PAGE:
A Thai lawyer has withdrawn a criminal defamation case against a BBC journalist over a report on foreigners being defrauded of property, the corporation has said.
The case against Jonathan Head, BBC’s south east Asia correspondent, has been criticised as an example of how Thailand’s harsh criminal defamation laws can be used to intimidate journalists, the Associated Press (AP) news agency reported.
- July 13, 2018
- July 13, 2018
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A BBC spokesperson said: “We’re pleased with this outcome. Jonathan Head is an excellent and highly respected correspondent and we have stood by his journalism throughout.
“We regret the case against Jonathan and Ian Rance was ever brought and we are pleased it is over.”
Head had reported about a British expatriate whose Thai wife allegedly defrauded him of properties on the southern resort island of Phuket by forging his signature on several occasions.
The criminal complaint against Head and the expatriate, Ian Rance, was brought by lawyer Pratuan Thanarak, who says he was defamed by an allegation in the report that he notarised Rance’s forged signature, allowing the wife to transfer properties.
If found guilty, Head could have faced up to two years in prison for online criminal defamation and five years under a law regulating online content.
Rance is charged with criminal defamation, which carries a one-year maximum sentence.
Pratuan’s complaint said the BBC report caused the public to perceive him as a “deceitful lawyer” and “an unethical lawyer”.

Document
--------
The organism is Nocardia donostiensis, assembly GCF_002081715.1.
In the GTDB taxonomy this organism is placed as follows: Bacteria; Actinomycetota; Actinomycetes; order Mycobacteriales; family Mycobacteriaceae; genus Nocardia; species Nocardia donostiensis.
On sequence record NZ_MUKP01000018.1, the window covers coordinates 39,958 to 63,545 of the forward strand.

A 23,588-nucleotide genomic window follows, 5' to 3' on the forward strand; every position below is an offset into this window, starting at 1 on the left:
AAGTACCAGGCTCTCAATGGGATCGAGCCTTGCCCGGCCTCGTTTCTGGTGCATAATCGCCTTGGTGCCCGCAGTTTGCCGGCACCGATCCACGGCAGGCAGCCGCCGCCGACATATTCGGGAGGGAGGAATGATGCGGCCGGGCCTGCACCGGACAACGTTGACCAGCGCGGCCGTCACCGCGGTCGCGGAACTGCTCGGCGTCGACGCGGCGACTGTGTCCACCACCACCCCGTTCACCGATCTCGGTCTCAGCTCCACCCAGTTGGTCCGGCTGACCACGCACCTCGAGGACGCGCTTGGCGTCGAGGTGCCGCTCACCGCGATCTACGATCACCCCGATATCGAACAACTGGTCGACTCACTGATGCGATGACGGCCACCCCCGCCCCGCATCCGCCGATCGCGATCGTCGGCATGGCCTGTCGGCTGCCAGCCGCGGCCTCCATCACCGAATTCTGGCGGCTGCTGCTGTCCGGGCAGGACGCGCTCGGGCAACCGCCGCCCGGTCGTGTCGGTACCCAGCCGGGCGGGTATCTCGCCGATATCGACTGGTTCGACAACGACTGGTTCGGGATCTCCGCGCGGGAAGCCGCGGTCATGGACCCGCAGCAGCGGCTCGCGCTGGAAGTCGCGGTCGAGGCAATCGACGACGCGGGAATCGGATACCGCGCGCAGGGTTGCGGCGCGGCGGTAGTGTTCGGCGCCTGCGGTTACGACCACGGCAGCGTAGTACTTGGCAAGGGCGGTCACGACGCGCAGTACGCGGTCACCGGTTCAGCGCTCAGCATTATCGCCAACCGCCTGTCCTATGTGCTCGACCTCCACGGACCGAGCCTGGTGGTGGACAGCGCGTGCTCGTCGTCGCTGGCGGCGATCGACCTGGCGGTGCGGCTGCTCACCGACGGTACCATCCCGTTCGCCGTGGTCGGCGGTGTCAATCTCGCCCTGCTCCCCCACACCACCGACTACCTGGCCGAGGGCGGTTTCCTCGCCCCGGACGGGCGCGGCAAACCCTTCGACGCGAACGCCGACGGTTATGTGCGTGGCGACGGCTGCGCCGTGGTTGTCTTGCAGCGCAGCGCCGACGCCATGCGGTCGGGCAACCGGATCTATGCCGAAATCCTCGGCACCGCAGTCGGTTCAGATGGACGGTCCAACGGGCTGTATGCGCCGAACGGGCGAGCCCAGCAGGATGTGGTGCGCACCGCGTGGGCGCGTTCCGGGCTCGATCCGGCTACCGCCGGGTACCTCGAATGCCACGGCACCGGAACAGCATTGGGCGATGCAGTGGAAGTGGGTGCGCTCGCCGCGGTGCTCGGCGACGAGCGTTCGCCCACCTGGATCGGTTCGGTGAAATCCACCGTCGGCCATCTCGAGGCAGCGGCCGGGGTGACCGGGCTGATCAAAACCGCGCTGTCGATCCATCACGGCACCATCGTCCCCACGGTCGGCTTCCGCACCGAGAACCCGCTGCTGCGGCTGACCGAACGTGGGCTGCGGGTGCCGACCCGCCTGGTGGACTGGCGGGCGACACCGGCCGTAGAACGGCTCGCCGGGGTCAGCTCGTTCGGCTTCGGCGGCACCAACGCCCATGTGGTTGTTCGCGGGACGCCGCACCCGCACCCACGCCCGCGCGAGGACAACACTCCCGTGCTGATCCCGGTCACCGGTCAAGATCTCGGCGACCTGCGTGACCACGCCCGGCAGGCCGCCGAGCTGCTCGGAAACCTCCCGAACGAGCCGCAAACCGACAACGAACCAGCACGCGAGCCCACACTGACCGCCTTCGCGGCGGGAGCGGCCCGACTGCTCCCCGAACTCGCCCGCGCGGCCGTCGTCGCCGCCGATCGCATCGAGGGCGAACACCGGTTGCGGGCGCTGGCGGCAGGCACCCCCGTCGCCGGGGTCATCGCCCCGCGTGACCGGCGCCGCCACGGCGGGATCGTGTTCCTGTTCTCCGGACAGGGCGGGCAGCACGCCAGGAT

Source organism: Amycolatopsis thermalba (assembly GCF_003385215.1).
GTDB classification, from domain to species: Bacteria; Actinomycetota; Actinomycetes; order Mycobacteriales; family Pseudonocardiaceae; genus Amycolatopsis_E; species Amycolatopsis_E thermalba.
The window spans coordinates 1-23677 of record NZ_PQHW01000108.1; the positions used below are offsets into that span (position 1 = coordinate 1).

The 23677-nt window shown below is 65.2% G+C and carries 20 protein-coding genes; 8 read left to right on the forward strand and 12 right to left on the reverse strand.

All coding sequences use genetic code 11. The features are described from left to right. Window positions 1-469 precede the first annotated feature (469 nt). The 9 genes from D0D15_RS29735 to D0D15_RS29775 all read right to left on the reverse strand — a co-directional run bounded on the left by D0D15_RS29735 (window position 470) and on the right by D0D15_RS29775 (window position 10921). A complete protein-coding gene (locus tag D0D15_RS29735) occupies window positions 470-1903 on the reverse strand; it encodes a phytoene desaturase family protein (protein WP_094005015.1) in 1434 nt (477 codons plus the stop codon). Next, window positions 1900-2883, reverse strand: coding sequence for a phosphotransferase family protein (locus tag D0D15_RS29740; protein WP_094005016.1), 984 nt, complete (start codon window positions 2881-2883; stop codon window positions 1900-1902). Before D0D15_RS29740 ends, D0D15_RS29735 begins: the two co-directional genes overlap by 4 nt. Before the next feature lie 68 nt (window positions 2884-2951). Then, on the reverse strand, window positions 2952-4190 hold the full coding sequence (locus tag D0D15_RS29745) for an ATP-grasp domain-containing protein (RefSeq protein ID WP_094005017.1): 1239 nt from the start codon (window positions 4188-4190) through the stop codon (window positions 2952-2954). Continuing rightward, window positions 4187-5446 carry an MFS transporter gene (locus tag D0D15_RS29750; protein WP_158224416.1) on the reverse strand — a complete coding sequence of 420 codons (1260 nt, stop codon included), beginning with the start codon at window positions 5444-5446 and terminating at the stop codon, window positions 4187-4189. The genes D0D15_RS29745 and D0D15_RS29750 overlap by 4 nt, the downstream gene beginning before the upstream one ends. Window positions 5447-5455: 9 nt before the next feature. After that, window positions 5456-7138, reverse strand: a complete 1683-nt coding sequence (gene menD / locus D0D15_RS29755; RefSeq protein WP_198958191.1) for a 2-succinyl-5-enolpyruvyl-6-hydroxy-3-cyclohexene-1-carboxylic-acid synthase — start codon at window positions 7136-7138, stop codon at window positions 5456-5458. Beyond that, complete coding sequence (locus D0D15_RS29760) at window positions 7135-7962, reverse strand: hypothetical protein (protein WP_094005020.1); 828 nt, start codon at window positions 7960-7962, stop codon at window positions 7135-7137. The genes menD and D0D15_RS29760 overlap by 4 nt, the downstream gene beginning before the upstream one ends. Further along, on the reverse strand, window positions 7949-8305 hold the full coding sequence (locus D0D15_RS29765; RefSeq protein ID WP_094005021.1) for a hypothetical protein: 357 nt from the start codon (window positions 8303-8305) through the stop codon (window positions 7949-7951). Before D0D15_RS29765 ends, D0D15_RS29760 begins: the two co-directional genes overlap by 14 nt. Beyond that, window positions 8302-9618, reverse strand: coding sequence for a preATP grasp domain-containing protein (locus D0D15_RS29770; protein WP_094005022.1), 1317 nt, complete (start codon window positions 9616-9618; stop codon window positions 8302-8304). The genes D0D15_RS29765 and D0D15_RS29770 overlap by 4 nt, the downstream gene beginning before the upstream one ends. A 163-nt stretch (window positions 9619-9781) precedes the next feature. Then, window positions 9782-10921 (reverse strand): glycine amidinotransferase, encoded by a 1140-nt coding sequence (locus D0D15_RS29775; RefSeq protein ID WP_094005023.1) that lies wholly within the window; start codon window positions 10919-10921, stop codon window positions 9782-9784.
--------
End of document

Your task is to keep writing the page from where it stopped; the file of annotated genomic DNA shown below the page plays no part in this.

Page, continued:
In February, the American-based Committee to Protect Journalists called for an end to the use in Thailand of criminal defamation charges against journalists.
“The use of criminal defamation complaints in Thailand has a chilling effect on journalists who fear being bogged down in time-consuming and expensive litigation,” Shawn Crispin, CPJ’s senior south-east Asia representative, said in a statement.
The statement also mentioned a 2013 criminal defamation case filed by the Royal Thai Navy against Phuketwan, a small news website, for republishing a Reuters report that Thai naval forces had profited from trafficking ethnic Rohingya.
Phuketwan was forced to close for financial reasons during the trial, with one of its reporters saying he had spent nearly one third of his work time preparing his defence and that local advertisers had stopped taking ads on Phuketwan for fear of official reprisals, the statement said.
Earlier this month, a prominent Thai journalist was charged with sedition and violation of the country’s computer law for online postings concerning politics.
Picture: PA Wire/AP